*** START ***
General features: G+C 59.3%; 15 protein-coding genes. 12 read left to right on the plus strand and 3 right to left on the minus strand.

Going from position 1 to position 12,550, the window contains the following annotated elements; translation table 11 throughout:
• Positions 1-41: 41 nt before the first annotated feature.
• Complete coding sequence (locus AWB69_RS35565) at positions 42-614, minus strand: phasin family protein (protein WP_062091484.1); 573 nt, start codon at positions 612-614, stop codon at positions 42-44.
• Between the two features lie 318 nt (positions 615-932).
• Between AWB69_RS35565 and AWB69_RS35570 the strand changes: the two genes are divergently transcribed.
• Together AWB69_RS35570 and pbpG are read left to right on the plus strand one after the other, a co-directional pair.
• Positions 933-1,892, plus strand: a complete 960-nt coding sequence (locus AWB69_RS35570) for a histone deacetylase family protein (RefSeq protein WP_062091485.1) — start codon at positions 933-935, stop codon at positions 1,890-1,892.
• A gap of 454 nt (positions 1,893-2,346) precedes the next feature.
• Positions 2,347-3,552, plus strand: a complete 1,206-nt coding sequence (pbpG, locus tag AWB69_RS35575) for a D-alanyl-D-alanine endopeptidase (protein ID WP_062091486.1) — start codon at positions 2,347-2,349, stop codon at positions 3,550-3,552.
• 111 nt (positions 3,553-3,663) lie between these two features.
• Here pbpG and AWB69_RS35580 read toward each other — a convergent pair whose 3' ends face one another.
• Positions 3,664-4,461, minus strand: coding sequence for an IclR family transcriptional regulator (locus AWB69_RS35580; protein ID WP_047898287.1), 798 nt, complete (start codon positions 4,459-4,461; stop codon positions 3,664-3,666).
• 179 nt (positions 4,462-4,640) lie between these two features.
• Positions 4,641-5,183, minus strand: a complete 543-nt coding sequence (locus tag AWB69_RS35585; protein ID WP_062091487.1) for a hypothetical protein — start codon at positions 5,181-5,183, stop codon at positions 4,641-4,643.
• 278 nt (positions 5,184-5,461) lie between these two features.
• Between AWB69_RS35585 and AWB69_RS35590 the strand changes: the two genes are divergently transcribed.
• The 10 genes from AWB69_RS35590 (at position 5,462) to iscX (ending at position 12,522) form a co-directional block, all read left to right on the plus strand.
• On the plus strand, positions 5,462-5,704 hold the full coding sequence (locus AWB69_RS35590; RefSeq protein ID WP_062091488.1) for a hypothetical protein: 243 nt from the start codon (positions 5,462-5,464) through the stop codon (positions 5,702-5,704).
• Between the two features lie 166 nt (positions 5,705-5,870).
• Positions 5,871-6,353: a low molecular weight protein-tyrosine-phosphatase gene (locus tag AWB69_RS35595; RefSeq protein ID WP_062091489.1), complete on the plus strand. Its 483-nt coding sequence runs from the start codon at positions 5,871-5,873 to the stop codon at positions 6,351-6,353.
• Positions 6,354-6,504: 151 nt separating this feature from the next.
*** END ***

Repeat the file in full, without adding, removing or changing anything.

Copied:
General features: G+C 59.3%; 15 protein-coding genes. 12 read left to right on the plus strand and 3 right to left on the minus strand.

Going from position 1 to position 12,550, the window contains the following annotated elements; translation table 11 throughout:
• Positions 1-41: 41 nt before the first annotated feature.
• Complete coding sequence (locus AWB69_RS35565) at positions 42-614, minus strand: phasin family protein (protein WP_062091484.1); 573 nt, start codon at positions 612-614, stop codon at positions 42-44.
• Between the two features lie 318 nt (positions 615-932).
• Between AWB69_RS35565 and AWB69_RS35570 the strand changes: the two genes are divergently transcribed.
• Together AWB69_RS35570 and pbpG are read left to right on the plus strand one after the other, a co-directional pair.
• Positions 933-1,892, plus strand: a complete 960-nt coding sequence (locus AWB69_RS35570) for a histone deacetylase family protein (RefSeq protein WP_062091485.1) — start codon at positions 933-935, stop codon at positions 1,890-1,892.
• A gap of 454 nt (positions 1,893-2,346) precedes the next feature.
• Positions 2,347-3,552, plus strand: a complete 1,206-nt coding sequence (pbpG, locus tag AWB69_RS35575) for a D-alanyl-D-alanine endopeptidase (protein ID WP_062091486.1) — start codon at positions 2,347-2,349, stop codon at positions 3,550-3,552.
• 111 nt (positions 3,553-3,663) lie between these two features.
• Here pbpG and AWB69_RS35580 read toward each other — a convergent pair whose 3' ends face one another.
• Positions 3,664-4,461, minus strand: coding sequence for an IclR family transcriptional regulator (locus AWB69_RS35580; protein ID WP_047898287.1), 798 nt, complete (start codon positions 4,459-4,461; stop codon positions 3,664-3,666).
• 179 nt (positions 4,462-4,640) lie between these two features.
• Positions 4,641-5,183, minus strand: a complete 543-nt coding sequence (locus tag AWB69_RS35585; protein ID WP_062091487.1) for a hypothetical protein — start codon at positions 5,181-5,183, stop codon at positions 4,641-4,643.
• 278 nt (positions 5,184-5,461) lie between these two features.
• Between AWB69_RS35585 and AWB69_RS35590 the strand changes: the two genes are divergently transcribed.
• The 10 genes from AWB69_RS35590 (at position 5,462) to iscX (ending at position 12,522) form a co-directional block, all read left to right on the plus strand.
• On the plus strand, positions 5,462-5,704 hold the full coding sequence (locus AWB69_RS35590; RefSeq protein ID WP_062091488.1) for a hypothetical protein: 243 nt from the start codon (positions 5,462-5,464) through the stop codon (positions 5,702-5,704).
• Between the two features lie 166 nt (positions 5,705-5,870).
• Positions 5,871-6,353: a low molecular weight protein-tyrosine-phosphatase gene (locus tag AWB69_RS35595; RefSeq protein ID WP_062091489.1), complete on the plus strand. Its 483-nt coding sequence runs from the start codon at positions 5,871-5,873 to the stop codon at positions 6,351-6,353.
• Positions 6,354-6,504: 151 nt separating this feature from the next.